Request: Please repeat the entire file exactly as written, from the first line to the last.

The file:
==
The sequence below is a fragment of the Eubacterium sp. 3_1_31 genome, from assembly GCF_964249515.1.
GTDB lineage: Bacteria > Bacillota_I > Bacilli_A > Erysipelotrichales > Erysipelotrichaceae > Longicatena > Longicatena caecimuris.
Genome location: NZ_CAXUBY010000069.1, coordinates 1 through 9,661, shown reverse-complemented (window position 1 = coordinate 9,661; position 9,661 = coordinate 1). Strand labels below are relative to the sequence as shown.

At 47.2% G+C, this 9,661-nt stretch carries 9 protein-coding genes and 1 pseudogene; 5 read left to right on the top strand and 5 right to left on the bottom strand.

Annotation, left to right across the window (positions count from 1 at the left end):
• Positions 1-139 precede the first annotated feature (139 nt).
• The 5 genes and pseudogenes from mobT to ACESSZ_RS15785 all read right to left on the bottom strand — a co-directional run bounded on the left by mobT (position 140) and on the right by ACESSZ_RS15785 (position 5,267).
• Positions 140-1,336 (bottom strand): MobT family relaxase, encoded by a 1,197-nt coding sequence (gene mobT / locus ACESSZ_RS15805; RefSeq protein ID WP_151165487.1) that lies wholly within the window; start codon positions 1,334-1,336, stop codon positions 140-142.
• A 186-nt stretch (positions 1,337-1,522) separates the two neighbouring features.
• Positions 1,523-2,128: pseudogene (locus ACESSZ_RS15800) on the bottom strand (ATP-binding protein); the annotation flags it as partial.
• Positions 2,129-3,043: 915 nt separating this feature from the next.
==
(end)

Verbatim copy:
The sequence below is a fragment of the Eubacterium sp. 3_1_31 genome, from assembly GCF_964249515.1.
GTDB lineage: Bacteria > Bacillota_I > Bacilli_A > Erysipelotrichales > Erysipelotrichaceae > Longicatena > Longicatena caecimuris.
Genome location: NZ_CAXUBY010000069.1, coordinates 1 through 9,661, shown reverse-complemented (window position 1 = coordinate 9,661; position 9,661 = coordinate 1). Strand labels below are relative to the sequence as shown.

At 47.2% G+C, this 9,661-nt stretch carries 9 protein-coding genes and 1 pseudogene; 5 read left to right on the top strand and 5 right to left on the bottom strand.

Annotation, left to right across the window (positions count from 1 at the left end):
• Positions 1-139 precede the first annotated feature (139 nt).
• The 5 genes and pseudogenes from mobT to ACESSZ_RS15785 all read right to left on the bottom strand — a co-directional run bounded on the left by mobT (position 140) and on the right by ACESSZ_RS15785 (position 5,267).
• Positions 140-1,336 (bottom strand): MobT family relaxase, encoded by a 1,197-nt coding sequence (gene mobT / locus ACESSZ_RS15805; RefSeq protein ID WP_151165487.1) that lies wholly within the window; start codon positions 1,334-1,336, stop codon positions 140-142.
• A 186-nt stretch (positions 1,337-1,522) separates the two neighbouring features.
• Positions 1,523-2,128: pseudogene (locus ACESSZ_RS15800) on the bottom strand (ATP-binding protein); the annotation flags it as partial.
• Positions 2,129-3,043: 915 nt separating this feature from the next.